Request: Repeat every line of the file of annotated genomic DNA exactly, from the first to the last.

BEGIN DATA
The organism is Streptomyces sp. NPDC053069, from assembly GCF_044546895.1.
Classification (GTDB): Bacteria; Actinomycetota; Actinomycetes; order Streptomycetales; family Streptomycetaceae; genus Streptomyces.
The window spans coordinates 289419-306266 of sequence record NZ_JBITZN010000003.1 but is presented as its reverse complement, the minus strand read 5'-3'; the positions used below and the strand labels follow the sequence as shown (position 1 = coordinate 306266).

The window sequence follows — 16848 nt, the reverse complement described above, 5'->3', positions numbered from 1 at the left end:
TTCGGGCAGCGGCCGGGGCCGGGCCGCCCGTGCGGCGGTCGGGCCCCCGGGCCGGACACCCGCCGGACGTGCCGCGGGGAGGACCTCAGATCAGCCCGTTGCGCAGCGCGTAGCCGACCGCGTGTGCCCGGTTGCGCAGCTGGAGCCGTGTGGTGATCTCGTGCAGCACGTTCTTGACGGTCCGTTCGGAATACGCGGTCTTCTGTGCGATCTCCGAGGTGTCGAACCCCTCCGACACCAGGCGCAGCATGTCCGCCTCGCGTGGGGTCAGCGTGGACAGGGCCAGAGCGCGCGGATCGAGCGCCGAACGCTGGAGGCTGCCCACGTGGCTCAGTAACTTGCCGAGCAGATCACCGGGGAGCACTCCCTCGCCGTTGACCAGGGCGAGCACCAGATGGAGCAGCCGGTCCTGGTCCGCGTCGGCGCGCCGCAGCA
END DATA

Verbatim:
The organism is Streptomyces sp. NPDC053069, from assembly GCF_044546895.1.
Classification (GTDB): Bacteria; Actinomycetota; Actinomycetes; order Streptomycetales; family Streptomycetaceae; genus Streptomyces.
The window spans coordinates 289419-306266 of sequence record NZ_JBITZN010000003.1 but is presented as its reverse complement, the minus strand read 5'-3'; the positions used below and the strand labels follow the sequence as shown (position 1 = coordinate 306266).

The window sequence follows — 16848 nt, the reverse complement described above, 5'->3', positions numbered from 1 at the left end:
TTCGGGCAGCGGCCGGGGCCGGGCCGCCCGTGCGGCGGTCGGGCCCCCGGGCCGGACACCCGCCGGACGTGCCGCGGGGAGGACCTCAGATCAGCCCGTTGCGCAGCGCGTAGCCGACCGCGTGTGCCCGGTTGCGCAGCTGGAGCCGTGTGGTGATCTCGTGCAGCACGTTCTTGACGGTCCGTTCGGAATACGCGGTCTTCTGTGCGATCTCCGAGGTGTCGAACCCCTCCGACACCAGGCGCAGCATGTCCGCCTCGCGTGGGGTCAGCGTGGACAGGGCCAGAGCGCGCGGATCGAGCGCCGAACGCTGGAGGCTGCCCACGTGGCTCAGTAACTTGCCGAGCAGATCACCGGGGAGCACTCCCTCGCCGTTGACCAGGGCGAGCACCAGATGGAGCAGCCGGTCCTGGTCCGCGTCGGCGCGCCGCAGCA